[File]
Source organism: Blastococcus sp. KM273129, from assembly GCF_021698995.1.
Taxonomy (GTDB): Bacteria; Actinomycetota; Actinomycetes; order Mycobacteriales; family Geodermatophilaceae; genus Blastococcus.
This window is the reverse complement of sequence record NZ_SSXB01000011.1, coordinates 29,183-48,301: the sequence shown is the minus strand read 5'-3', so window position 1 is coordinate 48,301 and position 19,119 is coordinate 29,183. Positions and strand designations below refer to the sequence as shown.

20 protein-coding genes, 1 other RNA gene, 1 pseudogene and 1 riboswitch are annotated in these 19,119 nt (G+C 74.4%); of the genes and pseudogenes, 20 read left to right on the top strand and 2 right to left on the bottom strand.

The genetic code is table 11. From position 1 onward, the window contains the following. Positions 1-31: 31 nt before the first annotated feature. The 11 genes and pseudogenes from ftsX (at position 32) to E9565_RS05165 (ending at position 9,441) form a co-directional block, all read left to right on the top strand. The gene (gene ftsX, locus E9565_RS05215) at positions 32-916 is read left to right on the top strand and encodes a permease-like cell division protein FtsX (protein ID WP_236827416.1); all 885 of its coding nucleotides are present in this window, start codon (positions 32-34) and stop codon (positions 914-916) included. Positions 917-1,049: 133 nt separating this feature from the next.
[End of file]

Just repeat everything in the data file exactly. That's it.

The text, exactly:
Source organism: Blastococcus sp. KM273129, from assembly GCF_021698995.1.
Taxonomy (GTDB): Bacteria; Actinomycetota; Actinomycetes; order Mycobacteriales; family Geodermatophilaceae; genus Blastococcus.
This window is the reverse complement of sequence record NZ_SSXB01000011.1, coordinates 29,183-48,301: the sequence shown is the minus strand read 5'-3', so window position 1 is coordinate 48,301 and position 19,119 is coordinate 29,183. Positions and strand designations below refer to the sequence as shown.

20 protein-coding genes, 1 other RNA gene, 1 pseudogene and 1 riboswitch are annotated in these 19,119 nt (G+C 74.4%); of the genes and pseudogenes, 20 read left to right on the top strand and 2 right to left on the bottom strand.

The genetic code is table 11. From position 1 onward, the window contains the following. Positions 1-31: 31 nt before the first annotated feature. The 11 genes and pseudogenes from ftsX (at position 32) to E9565_RS05165 (ending at position 9,441) form a co-directional block, all read left to right on the top strand. The gene (gene ftsX, locus E9565_RS05215) at positions 32-916 is read left to right on the top strand and encodes a permease-like cell division protein FtsX (protein ID WP_236827416.1); all 885 of its coding nucleotides are present in this window, start codon (positions 32-34) and stop codon (positions 914-916) included. Positions 917-1,049: 133 nt separating this feature from the next.